THE BRASS VERDICT By Michael Connelly
HOW influential will Richard and Judy’s book recommendations be now they have moved to less-viewed digital byways? Certainly, they have long been the darlings of grateful publishers. Take, for instance, Michael Connelly’s The Lincoln Lawyer, the sales of which shot through the roof after its R&J book club selection.
At the time existing Connelly fans felt a tad superior to the newcomers. They were already familiar with the author’s other hero, a tough detective called Harry Bosch who had appeared in a dynamic series of novels. However, The Lincoln Lawyer offered something new to them too in the shape of low-rent lawyer Mickey Haller.
Now Mickey’s back in this equally accomplished sequel – but he’s not alone. When he finds himself caught up in a murder, Connelly assigns Bosch as the homicide detective. Can the two men work together?
In The Brass Verdict Mickey is still smarting from the rigours of his previous case. Then fellow lawyer Jerry Vincent is killed and Mickey finds himself the recipient of a highly unusual bequest: he has inherited all of his dead colleague’s clients.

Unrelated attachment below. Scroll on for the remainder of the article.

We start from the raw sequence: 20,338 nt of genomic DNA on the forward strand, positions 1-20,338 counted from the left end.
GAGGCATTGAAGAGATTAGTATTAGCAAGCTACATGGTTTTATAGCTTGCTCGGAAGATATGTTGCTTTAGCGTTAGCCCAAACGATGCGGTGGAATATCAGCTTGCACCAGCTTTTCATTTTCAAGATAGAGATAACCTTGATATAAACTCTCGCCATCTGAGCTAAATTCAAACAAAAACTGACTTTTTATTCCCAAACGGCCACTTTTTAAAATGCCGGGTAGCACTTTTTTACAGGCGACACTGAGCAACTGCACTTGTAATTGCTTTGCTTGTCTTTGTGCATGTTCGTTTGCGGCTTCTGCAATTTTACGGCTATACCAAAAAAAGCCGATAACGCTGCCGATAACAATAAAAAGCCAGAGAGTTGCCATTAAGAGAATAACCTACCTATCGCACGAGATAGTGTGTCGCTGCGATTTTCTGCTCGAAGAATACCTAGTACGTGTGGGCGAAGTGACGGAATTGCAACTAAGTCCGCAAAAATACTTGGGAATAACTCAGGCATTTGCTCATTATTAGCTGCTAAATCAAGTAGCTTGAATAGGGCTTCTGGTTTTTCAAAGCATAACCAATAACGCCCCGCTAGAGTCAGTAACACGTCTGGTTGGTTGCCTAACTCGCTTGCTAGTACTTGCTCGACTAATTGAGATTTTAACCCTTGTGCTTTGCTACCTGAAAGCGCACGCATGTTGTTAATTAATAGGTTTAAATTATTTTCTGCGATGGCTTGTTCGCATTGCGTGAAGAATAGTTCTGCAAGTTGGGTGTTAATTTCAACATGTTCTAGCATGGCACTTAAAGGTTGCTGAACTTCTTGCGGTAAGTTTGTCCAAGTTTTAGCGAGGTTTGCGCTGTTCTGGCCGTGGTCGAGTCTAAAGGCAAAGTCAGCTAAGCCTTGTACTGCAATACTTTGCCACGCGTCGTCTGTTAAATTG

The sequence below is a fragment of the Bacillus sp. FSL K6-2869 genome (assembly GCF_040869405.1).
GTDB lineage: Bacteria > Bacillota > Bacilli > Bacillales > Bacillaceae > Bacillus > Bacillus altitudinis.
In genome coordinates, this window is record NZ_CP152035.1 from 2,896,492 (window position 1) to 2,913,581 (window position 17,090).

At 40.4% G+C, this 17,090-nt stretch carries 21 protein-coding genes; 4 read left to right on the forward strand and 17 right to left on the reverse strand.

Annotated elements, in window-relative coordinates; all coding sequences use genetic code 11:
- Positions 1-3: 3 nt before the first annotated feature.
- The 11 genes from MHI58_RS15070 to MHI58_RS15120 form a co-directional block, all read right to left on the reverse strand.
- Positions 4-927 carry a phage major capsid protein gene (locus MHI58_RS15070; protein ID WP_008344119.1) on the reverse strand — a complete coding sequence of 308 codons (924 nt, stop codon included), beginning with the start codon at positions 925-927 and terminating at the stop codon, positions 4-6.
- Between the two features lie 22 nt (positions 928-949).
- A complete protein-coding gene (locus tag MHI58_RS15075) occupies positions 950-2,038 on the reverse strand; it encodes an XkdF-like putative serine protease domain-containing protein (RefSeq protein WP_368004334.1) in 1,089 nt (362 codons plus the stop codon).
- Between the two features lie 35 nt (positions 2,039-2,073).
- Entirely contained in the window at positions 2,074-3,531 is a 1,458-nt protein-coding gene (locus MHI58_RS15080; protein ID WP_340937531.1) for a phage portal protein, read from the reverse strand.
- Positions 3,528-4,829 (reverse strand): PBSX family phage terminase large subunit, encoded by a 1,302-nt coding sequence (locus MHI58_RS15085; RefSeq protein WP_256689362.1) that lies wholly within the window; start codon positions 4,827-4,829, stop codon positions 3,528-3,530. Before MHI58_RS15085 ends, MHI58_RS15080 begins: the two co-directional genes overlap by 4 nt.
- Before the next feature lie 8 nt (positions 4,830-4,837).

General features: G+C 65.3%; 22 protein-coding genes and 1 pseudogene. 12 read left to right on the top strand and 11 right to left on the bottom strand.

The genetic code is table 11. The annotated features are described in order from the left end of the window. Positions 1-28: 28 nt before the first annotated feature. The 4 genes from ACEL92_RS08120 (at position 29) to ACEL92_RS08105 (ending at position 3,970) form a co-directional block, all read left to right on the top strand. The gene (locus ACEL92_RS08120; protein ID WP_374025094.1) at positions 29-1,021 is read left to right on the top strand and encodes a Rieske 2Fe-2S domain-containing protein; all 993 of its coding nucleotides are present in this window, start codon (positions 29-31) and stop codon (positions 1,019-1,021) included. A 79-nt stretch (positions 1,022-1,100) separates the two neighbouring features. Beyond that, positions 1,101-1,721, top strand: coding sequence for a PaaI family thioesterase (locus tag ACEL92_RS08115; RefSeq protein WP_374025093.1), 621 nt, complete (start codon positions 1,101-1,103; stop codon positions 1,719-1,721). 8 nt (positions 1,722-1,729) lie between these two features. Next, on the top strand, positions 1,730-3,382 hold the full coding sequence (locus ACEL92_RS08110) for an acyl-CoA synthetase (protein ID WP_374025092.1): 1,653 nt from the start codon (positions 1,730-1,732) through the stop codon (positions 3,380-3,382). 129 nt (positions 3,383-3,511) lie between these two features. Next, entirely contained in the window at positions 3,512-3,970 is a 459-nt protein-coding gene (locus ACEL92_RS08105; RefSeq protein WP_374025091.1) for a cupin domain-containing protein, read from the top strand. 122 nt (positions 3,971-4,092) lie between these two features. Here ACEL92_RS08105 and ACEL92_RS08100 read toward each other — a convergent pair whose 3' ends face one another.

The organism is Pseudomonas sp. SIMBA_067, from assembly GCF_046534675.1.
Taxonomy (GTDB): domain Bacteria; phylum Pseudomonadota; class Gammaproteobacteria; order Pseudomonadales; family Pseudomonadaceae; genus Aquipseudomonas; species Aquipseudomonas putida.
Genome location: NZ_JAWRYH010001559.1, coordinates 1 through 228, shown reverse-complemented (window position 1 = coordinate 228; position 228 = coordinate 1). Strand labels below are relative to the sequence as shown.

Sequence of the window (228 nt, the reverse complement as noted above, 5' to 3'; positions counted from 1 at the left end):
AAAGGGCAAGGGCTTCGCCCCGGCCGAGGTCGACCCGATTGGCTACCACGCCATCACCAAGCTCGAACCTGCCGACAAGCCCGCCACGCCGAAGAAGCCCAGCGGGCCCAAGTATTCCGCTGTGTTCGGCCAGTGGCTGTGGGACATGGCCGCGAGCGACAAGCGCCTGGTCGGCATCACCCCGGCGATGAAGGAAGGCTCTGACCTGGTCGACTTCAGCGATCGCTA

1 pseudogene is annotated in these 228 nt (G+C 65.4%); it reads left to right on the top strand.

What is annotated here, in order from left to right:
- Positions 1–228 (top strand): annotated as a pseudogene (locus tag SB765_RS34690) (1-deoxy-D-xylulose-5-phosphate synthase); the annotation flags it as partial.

One of these is Hollywood mogul Walter Elliot, arraigned for the murder of his wife and her lover. Mickey is well aware that if he can pull off this case the ensuing media attention will catapult him back to the front rank of his profession.
Things are not straightforward, however, and when Bosch, the taciturn detective on the case, suggests that the murdered lawyer was killed by one of his own clients, Mickey realises that his inheritance of the client list could be just as deadly to him as it was to Jerry Vincent.
All of this is handled with the storytelling panache that has made Connelly a reader’s favourite and this second outing for Mickey Haller is equally as engrossing as The Lincoln Lawyer.
It’s a brave step introducing his characters to each other but the interplay between Haller and Bosch is as sparky as one could wish, although I would say the two men are a little overly similar. However, it’s a reservation that will not trouble Connelly’s aficionados.
So who will he feature in his next book: Haller or Bosch? Or both? Who cares if the writing is as energetic as it is here.